I remember back in high school when we were all reading books by Carlos Castaneda.The Teachings of Don Juan.I remember that Don Juan, the shaman, claimed that if a person had had a child, there would be a hole in her aura, at the side of her belly, a dark shadowy spot, immediately visible to one who knew how to see. Did Virgie and Dawn blast permanent holes in me when they were born? In my luminous body? In my actual flesh?
I talk nonsense. Because of the nonsense of the evolving gap in my abdomen.
Today, the skunk cabbage came up all over the nearby wetlands. Such a bestial plant, with its sharp purple nose poking up through the muck, as if sniffing the air for enemies, timing its emergence. There are buds on all the trees now, and some of them have opened. Somehow this worries me. How will I handle the intrusion of spring when everything in me is hibernating? Everything in stasis, hunkered down for the duration, except for my crevasse,my gap, my gash, my slash, wound, stigmata, incision, malfunction, eruption, blossom, breach, shame.
A few days later
Of course, looking at the fleshiness of the early skunk cabbage reminded me of the fleshy lips of my wound. It doesn’t take much these days to make me focus there; I’ve taped gauze over the opening, but the slight pressure makes me even more aware.
The skunk cabbage also made me think about our dog, Elsie. Elsie wasn’t in the report. I know she went with them that day and I never saw her again, so I can only suppose that she died too, probably followed Virgie through the sunroof and landed somewhere along the road, deflated like common roadkill. Did someone pick her up and bury her? I can’t think too long about Elsie, her silken ears and patent leather nose, or I’ll lose this whole day. What is it about a hurt dog that hurts just as much as thinking about a hurt human? It’s their utter and misguided faith, their innocence, their inability to blame.
I am able to blame and have no such faith or innocence.
Continuing into April
I’m running an experiment. I got the idea while taking a walk yesterday. It was so hot the edges of the road were shiny, melting. The sun heating the top of my head, releasing the smell of my unwashed hair as it spilled down around my shoulders. I didn’t think to bring sunglasses when I left home. It was winter then. Next time I’m at the 7-Eleven, I’ll buy a pair, cheap. Maybe a sun hat too.
It is no wonder I need to digress.
Yesterday, while I was walking, my mind traveled back to that indelible phone call. Remembering how I drove to Mercy General in a borrowed car. Remembering being taken into a room there and told (in some way—I can’t remember the exact words) that everyone was gone, dead at the scene or in the ambulance on the way to the hospital.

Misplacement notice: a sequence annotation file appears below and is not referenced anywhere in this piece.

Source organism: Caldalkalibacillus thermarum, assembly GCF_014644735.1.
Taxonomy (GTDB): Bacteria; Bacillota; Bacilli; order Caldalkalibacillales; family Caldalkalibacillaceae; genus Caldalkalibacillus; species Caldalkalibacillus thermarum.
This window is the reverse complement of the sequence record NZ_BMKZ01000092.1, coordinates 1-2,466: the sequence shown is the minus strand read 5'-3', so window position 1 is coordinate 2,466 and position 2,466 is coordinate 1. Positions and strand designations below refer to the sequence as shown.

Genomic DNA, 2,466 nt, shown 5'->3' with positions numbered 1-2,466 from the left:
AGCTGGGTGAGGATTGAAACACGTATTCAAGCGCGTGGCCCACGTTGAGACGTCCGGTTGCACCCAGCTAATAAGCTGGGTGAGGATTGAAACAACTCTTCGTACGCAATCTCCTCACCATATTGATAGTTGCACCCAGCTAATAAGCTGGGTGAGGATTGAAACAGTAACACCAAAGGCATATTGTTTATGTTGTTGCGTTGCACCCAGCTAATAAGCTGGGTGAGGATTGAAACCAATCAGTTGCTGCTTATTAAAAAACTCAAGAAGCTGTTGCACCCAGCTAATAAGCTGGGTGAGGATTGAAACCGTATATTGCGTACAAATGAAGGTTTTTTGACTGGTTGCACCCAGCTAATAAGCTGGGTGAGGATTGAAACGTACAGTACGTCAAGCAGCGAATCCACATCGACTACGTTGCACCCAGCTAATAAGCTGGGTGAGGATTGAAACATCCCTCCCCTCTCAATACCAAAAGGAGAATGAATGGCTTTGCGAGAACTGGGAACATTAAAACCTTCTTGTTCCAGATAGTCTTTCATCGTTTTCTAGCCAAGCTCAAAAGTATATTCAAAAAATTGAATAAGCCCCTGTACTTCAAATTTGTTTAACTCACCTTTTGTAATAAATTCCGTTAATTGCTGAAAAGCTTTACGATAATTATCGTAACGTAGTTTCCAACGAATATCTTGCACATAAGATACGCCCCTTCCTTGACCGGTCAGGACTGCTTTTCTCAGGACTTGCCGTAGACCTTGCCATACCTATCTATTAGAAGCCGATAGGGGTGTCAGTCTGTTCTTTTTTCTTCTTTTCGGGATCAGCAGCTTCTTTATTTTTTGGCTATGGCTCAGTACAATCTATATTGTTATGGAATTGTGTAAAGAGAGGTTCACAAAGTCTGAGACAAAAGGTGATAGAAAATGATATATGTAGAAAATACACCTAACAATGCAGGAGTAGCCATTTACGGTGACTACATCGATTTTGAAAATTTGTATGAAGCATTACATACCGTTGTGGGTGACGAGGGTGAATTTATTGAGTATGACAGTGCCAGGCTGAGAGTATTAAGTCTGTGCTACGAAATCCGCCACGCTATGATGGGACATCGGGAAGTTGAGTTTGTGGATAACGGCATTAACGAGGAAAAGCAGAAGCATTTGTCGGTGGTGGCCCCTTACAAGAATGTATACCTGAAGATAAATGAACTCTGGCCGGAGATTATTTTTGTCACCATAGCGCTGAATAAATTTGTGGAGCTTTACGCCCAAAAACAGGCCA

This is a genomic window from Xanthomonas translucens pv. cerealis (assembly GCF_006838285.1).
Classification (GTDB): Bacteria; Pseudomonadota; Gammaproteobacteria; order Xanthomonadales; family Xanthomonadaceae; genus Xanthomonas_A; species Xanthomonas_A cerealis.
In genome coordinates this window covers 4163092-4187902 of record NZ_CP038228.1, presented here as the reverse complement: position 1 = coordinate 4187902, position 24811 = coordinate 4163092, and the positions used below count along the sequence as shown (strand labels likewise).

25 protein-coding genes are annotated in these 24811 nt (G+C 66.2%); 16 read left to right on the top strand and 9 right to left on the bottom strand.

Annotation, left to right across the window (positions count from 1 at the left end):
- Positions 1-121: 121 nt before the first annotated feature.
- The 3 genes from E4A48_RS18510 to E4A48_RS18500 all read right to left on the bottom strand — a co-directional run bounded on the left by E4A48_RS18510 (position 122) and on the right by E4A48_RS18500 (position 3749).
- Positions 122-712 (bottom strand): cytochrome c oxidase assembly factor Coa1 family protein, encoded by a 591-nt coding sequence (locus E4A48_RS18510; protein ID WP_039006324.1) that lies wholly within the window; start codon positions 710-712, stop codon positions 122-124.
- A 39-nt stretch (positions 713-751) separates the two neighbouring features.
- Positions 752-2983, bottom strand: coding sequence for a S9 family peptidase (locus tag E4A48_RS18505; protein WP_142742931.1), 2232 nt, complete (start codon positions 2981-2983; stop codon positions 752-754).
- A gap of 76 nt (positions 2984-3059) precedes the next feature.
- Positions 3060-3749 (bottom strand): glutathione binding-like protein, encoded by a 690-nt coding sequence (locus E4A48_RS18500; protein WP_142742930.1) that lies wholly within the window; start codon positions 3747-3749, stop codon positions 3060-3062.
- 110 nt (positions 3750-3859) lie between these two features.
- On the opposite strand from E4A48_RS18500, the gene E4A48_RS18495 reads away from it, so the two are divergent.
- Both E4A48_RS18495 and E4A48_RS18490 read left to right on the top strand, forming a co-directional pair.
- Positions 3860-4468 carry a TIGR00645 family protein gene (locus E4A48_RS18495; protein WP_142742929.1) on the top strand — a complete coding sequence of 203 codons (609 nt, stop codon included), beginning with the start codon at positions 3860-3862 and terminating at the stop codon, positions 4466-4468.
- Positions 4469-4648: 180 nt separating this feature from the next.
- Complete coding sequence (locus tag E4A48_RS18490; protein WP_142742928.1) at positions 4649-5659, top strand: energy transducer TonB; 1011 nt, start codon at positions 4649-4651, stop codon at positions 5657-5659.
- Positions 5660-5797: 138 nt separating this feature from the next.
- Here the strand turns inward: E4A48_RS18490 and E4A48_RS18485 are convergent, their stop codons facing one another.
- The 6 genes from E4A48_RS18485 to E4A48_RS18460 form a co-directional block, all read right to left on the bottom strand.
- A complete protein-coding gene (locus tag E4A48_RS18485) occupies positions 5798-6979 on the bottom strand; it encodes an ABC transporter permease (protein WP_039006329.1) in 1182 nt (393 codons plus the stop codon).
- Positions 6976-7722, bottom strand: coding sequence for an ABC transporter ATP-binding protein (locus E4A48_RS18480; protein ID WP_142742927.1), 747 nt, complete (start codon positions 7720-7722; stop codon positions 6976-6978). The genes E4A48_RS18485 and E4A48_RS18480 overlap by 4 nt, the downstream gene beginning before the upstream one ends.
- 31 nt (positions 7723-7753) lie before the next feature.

Hearing those words again in my head as I walked caused my heart to race, and I had to stop to catch my breath. I didn’t want to be back in that night, that room.
I tried to locate myself in the present moment, away from the dizzying pain, by focusing on my senses: the feel of my feet inside my hiking boots, the smell of the woods, the sound of car tires in the distance.
It started to work, but then it occurred to me that maybe there was a direct correlation—a literal connection—between my memories and my wound. Maybe instead of shutting the memories out, I should invite them onto center stage. Let them strut around. Show me their worst. Their most horrifying. I could do this on purpose, on a schedule maybe, and the next day examine my wound for changes. Was it the remembering or the forgetting that was causing and controlling the hole in me? Or did it have nothing to do with remembering or forgetting? If I could figure out what was causing the hole, maybe I could figure out a way to make it go away.
I can never go back to my house, back to my old life, with this weird thing going on. I need to seize control of it.
So, as I walked on that shiny black road, I let my mind return to the room with the three gurneys, where Virgie, Dawn, and Mike lay under sheets, their faces covered; the fabric that should have been puffing from their breathing up and down was still. A stillness that was worse than seeing their broken bodies. A stillness that told me the unthinkable, intolerable truth.
I signed papers. I called the funeral parlor. I drove myself home from the hospital in an open-eyed coma. Then I sat on the sofa and stared out at the darkness the whole rest of that night.
I remember that night’s suffocating inertia, how hard I had to push against it to move forward.
Then, as I walked, the remembering became so large, so present, so unbearable, that I had to stop and cry hard into my hands. I thought I might lose my lunch if not my mind. After some minutes I was able to collect myself, to calm my stomach and start walking again. I was still half aware of that first endless night and only half aware of the road and the woods. Every now and then a car would rush past me. I’d feel the tail of wind that it left behind.
Everyone in every one of those cars believed they would arrive at their destinations, alive.
When I got back home and looked at the wound, I saw no change. But maybe that just means I need to do more remembering. Or less.
The grass around this small cabin is greening. I want to tell it to stop. “Stop, grass. Don’t you realize where you’re headed? It ends in death. It always ends in death.”